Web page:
Saturday, September 26, 2015

The Yeren- The Chinese Bigfoot


     Nearly every culture has a variation on the Bigfoot legend, beginning with the character of Enkidu, the wild man of the woods, who is tamed by Gilgamesh and a holy prostitute.
      The Chinese variation on this legend is alternately called the 野人 –Yeren or Yeh Ren; 农架野人-The Wildman; or人熊 The Monkey-Man. Most reports seemed to be focused around the mountains and forests in the province of Hubei in Central China. Descriptions of the creature place it as being smaller than its American or even Tibetan brethren.
Yeren Cave, Hubei Province, China
     Probably the best known tale of the Yeren occurred in 1957. During the morning of April 18th, as the local men were away at their labors, Xu Fudi, a young mother, heard a scream from the family barn. She rushed out and spotted her 6 year old daughter struggling in the grips of a naked humanoid creature. It was roughly about five foot tall, around 88 pounds, with white skin covered in dark brown hair, with a broad chest and sunken in nose. Apart from that, it appeared to me nearly human.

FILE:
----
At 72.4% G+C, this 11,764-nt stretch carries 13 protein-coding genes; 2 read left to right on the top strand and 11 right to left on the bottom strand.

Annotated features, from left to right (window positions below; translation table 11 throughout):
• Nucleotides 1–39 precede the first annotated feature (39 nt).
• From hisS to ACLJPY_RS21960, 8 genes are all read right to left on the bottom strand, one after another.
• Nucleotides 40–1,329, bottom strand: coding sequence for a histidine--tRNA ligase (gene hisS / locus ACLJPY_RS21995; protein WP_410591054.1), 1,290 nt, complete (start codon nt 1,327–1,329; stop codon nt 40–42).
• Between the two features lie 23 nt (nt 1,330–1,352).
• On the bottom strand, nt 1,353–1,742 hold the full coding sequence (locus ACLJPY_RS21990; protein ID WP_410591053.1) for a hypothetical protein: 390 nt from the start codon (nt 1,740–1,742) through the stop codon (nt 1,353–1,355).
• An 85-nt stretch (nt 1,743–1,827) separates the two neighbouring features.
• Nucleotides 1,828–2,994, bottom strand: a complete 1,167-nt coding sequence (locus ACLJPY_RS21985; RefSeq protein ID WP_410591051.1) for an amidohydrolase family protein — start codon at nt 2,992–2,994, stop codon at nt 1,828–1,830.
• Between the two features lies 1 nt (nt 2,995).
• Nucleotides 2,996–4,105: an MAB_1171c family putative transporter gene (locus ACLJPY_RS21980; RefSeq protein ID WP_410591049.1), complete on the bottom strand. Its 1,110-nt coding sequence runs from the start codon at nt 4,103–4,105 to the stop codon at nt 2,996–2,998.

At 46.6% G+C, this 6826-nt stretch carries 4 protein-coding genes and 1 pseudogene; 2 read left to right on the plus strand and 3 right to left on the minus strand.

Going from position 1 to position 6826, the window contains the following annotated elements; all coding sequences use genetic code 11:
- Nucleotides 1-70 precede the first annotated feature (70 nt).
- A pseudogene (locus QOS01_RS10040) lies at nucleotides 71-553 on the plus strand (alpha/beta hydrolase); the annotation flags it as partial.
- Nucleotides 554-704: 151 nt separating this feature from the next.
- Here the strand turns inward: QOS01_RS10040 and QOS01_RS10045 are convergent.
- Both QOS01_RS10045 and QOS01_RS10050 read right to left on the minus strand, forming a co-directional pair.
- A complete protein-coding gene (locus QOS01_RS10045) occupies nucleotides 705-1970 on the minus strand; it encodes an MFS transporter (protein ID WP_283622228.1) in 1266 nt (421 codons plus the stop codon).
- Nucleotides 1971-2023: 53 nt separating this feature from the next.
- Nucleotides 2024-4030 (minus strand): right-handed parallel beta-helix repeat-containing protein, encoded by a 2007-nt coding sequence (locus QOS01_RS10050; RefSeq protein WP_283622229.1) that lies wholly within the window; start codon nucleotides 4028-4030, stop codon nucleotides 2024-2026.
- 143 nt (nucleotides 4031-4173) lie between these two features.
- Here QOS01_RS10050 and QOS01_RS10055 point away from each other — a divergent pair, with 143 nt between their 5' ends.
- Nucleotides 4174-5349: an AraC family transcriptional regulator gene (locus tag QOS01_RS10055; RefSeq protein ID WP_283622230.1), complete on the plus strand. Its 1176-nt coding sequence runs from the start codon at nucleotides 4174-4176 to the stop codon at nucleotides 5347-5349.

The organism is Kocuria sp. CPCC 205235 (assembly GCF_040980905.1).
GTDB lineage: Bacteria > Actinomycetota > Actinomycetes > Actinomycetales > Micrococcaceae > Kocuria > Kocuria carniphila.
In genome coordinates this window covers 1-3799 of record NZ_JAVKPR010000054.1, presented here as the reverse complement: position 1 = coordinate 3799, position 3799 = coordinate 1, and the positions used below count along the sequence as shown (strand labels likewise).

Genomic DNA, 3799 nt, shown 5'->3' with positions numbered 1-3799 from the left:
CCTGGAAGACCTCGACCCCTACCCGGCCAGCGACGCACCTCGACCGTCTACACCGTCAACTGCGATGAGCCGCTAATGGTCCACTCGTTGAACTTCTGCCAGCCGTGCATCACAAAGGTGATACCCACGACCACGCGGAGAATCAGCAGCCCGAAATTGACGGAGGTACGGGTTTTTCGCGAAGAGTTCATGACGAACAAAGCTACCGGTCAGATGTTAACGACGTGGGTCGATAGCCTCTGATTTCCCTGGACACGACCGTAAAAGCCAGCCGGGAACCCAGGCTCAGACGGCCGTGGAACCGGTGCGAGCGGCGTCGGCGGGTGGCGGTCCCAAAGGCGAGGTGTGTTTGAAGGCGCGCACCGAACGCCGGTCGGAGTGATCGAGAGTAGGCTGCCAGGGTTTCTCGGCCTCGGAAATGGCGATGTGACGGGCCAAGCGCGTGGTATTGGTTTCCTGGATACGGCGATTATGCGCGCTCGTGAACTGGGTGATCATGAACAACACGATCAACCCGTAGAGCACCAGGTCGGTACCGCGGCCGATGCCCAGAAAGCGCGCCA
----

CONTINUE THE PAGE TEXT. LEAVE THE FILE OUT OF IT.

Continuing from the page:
Xu Fudi grabbed an axe handle and frantically beat on the creature. The sudden attack surprised it, and the yeren sprang into a paddy field to escape. Unfortunately for it, the creature became stuck in the mud, allowing the mother to catch up and continue walloping on it. By this time several other women from the village had arrived and joined in on the beating. Sustaining numerous head wounds, the creature fell over.  Assuming that it was dead, the women  turned to console the little girl when the creature recovered consciousness and started to whimper, tears running from its eyes. The women returned to finish the job, making sure that it was dead by snapping its neck and tearing it to pieces.
     Reportedly a biology teacher from a neighboring village took away the yeren’s hands and feet, carefully preserving them in formaldehyde. It was said that for weeks afterwards mournful grunts and howls could be heard echoing from the nearby hills.